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Whistleblowing is an important facet of the ability of all organisations to safeguard children, young people and adults with care and support needs. A renewed focus on whistleblowing has come from the Francis Report into the failings at Mid-Staffordshire NHS Trust. Click here to find out more about this inquiry and its findings.

It provides protection for any member of staff (whether paid or voluntary) who raises a concern about policy, procedure or practice (of individuals or the organisation or service as a whole) which impacts on the safety and / or wellbeing of anyone using the service. The protection is from being treated unfairly or losing their job.

The 'whistleblower' must first have used the everyday channels within the organisation to raise their concerns. If their concerns have not been addressed through the normal safeguarding channels, they can then seek protection for raising their concerns in good faith (i.e. not maliciously to get at another member of staff) under the organisation's 'whistleblowing' policy.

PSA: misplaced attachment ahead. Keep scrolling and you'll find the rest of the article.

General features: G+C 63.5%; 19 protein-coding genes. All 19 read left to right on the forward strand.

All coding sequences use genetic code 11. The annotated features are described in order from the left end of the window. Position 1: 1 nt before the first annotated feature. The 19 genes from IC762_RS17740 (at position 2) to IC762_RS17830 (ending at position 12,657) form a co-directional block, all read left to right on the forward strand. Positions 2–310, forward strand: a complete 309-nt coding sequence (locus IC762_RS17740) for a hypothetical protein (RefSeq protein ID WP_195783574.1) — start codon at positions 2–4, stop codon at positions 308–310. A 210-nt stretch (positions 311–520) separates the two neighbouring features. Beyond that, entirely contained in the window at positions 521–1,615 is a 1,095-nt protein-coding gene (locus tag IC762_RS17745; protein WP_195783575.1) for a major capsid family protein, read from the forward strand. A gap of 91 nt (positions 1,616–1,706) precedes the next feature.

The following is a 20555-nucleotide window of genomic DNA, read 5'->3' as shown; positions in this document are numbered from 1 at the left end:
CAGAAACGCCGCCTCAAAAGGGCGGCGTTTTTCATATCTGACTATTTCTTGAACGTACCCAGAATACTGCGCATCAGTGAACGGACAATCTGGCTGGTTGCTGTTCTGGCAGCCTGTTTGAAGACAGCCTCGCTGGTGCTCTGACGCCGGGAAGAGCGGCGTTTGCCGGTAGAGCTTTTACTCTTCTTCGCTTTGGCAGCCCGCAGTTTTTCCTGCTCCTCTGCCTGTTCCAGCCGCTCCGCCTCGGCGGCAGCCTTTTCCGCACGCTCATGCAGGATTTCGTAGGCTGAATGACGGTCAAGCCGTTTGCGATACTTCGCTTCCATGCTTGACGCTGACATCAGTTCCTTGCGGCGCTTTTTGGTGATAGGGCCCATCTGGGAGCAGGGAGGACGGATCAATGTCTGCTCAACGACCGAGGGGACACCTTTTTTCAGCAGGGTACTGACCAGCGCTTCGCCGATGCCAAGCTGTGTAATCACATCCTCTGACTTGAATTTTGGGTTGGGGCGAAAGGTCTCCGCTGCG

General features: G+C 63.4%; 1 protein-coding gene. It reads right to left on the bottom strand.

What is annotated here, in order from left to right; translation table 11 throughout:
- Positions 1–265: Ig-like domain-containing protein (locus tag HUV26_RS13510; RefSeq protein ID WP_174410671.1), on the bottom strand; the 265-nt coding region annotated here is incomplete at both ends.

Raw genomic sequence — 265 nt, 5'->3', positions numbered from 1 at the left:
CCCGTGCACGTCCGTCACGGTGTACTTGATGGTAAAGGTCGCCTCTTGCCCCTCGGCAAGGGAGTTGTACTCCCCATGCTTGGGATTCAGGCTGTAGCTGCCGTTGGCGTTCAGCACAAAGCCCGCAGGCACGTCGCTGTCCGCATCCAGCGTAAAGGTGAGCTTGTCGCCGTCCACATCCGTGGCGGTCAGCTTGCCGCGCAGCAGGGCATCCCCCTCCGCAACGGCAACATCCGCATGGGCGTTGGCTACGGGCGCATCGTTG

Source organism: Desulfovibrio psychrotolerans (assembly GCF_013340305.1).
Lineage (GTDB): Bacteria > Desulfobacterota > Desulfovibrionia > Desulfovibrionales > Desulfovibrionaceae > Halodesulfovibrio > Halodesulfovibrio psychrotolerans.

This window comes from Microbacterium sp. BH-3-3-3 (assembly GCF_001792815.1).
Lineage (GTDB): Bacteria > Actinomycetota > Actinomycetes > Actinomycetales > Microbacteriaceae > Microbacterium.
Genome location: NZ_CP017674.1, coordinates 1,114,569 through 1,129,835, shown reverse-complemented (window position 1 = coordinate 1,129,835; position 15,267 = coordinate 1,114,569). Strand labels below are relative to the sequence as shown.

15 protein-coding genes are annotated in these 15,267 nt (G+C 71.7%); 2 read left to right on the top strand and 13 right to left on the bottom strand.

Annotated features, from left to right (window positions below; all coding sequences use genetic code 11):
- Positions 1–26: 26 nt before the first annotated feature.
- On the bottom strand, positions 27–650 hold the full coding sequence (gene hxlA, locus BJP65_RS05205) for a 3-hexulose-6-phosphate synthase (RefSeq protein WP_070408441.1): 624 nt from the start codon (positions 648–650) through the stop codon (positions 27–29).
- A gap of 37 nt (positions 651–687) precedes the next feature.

Whistleblowing normally involves the 'whistleblower' by-passing the normal reporting routes and raising the issues with more senior managers, the organisation's governing structures, or even to an external body. Each organisation's whistleblowing policy will clarify the ways in which this should be done. 

You should be aware of your own organisation's whistleblowing policy, if not ask where it can be found.

NSPCC Whistleblowing Helpline

The NSPCC has recently set up a whistleblowing advice line for professionals 0800 028 0285 

Click here for full information

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